Yet another Darenth Valley delight, this time ascending to the eastern rim before heading towards Otford then dipping down to the valley floor. Great views, butterflies, birds and wild flowers on the protected chalk hillsides. Perfect to do on a train trip because it starts and returns from Shoreham station. Can be combined with the Shoreham circular mk1 (and the other Darenth walks here) for an overall seven-mile hike with a superb pub, plumb in the middle. Doable in 90 minutes.
Steep bits? Yes, but only between points 1 and 2 as you ascend the eastern valley wall.
Getting there Trains direct to Shoreham (Kent not Sussex!!) from SE London (Peckham Rye, Nunhead, Catford etc) on Thameslink. Click here for live departures from Shoreham (Shoreham about 40 mins’ train ride from Nunhead).
THE WALK (3.5 miles/90 mins)
1-2 850m Take the footpath uphill almost opposite Shoreham train station. Ignore the path off to the right up White Hill after about 100 metres (although it also ends up roughly in the right place). Continue (slightly left) to the top of the hill (steep) through glorious, ancient-feeling Dunstall woods. The path eventually goes up steps as the hill steepens further. Almost at the top you hit at a path T-junction.
2-3 250m Turn right at this path t-junction (beyond, in front to the east, are the fields of Dunstall Farm and beyond that, Romney Street eventually). Emerge soon on Fackenden Lane.
3-4 230m Turn left on Fackenden Lane. After 230m on this quiet lane, take the footpath on the right that initially uses the farm track for Warren Farm
4-5 800m This track goes past Warren Farm buildings. Soon the track stops and you enter a field over a stile on the footpath. Cross the field then enter a second field heading south with a great view of the valley. Walk across this field slightly diagonally to the right and exit it via light woods on its right hand side about two thirds of the way along the field. Ignore the path heading straight down the hillside on the right and continue to emerge from the trees with a great view south and west with a bench slightly uphill from you. Ignore the path that continues along the top of the hillside behind the bench (although worth exploring for a few minutes for its superb views – see pix below) and now keep right to start descending the path right in front of the bench.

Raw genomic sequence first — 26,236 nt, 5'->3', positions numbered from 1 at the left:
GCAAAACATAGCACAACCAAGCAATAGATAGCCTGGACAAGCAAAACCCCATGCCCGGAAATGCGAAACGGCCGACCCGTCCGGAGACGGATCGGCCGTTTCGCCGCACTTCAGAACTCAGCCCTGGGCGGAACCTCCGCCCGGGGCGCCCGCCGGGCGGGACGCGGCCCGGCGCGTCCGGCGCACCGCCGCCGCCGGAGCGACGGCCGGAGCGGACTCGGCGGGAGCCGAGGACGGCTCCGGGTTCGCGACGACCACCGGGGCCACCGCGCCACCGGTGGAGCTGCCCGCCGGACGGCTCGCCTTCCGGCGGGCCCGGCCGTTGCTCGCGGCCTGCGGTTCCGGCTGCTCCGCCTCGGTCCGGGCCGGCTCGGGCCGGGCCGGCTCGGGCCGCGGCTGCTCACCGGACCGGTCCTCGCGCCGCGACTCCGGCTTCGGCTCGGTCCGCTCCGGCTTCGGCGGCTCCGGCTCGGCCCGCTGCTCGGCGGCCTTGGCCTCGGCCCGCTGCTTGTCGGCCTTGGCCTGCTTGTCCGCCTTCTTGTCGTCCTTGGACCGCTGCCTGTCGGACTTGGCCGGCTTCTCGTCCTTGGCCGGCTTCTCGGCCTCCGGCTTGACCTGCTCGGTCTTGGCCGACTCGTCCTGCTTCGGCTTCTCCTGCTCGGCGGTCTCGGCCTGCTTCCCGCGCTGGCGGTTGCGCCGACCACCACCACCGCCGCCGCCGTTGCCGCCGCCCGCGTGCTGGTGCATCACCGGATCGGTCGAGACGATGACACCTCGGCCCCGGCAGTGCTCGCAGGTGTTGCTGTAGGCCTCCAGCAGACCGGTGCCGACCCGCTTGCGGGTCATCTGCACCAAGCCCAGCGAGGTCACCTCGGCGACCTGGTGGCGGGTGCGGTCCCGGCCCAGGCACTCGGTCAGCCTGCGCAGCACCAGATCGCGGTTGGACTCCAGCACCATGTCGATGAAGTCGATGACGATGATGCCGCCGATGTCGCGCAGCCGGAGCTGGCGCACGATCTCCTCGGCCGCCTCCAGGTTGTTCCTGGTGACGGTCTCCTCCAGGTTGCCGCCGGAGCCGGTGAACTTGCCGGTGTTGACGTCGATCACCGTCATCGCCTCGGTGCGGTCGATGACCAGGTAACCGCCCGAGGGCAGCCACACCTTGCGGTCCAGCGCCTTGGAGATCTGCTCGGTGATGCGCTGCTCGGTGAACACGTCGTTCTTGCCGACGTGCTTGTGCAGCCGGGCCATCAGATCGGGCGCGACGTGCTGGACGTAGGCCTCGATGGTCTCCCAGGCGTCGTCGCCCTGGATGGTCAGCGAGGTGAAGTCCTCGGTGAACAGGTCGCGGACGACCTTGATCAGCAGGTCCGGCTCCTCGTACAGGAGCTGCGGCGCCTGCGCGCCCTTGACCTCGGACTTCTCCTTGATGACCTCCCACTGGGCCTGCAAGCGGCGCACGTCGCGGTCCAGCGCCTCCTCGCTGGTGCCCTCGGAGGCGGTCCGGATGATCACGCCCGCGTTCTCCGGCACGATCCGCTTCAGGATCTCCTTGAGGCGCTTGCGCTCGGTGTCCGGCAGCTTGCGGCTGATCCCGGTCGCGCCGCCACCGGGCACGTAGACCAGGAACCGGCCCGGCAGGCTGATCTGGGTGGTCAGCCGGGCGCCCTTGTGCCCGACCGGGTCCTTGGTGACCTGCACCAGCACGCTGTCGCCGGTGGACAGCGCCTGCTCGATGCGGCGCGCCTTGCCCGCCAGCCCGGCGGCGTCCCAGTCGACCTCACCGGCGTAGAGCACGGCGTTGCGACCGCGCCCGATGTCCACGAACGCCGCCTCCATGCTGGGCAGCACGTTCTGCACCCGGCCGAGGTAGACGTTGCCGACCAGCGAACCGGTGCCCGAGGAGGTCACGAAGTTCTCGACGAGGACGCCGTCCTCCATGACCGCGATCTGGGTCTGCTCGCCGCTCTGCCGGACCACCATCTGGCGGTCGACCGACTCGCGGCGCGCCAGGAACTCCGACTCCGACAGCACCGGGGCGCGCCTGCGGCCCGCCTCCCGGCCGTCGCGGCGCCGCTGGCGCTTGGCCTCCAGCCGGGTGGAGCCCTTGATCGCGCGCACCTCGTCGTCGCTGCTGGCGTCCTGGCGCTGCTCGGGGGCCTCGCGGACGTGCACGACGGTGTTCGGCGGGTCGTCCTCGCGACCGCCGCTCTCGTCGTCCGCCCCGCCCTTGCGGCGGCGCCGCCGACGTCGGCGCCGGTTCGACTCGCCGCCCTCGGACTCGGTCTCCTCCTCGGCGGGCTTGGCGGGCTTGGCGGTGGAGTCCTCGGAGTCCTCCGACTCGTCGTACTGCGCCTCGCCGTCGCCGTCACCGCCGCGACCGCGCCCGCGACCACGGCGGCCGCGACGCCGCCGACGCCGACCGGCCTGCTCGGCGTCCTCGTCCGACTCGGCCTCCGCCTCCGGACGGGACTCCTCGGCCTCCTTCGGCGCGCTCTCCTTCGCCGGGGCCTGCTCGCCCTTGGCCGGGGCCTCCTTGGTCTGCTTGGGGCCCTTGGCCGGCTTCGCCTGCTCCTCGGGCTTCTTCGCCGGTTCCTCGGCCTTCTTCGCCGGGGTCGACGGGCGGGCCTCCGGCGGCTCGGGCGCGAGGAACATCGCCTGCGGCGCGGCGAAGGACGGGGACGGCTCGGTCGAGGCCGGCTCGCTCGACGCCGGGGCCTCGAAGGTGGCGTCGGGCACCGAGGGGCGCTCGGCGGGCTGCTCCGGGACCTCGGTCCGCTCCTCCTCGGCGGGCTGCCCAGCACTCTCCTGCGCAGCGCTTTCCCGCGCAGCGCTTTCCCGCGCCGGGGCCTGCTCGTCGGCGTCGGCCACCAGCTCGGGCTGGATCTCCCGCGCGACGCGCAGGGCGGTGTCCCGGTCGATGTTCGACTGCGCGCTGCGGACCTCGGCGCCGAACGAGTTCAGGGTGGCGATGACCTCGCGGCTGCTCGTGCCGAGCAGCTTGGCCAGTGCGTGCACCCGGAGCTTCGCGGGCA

5-6 350m Descend the hill heading generally south west on this path between wire fences through Fackenden Down SSI with brilliant chalk plants and wildlife. Great for butterflies on a sunny day. (If you want to take a scenic short cut back to Shoreham take the path on the right at a path crossroads two thirds of the way down the hill. Eventually you reach a path fork where you ignore the stile on the right and head through a gate onto Fackenden Lane. Walk up uphill on the lane for a couple of hundred metres then take the path on the left under a metal gate bar thingy which takes you in about 10 mins back to Point 1-2).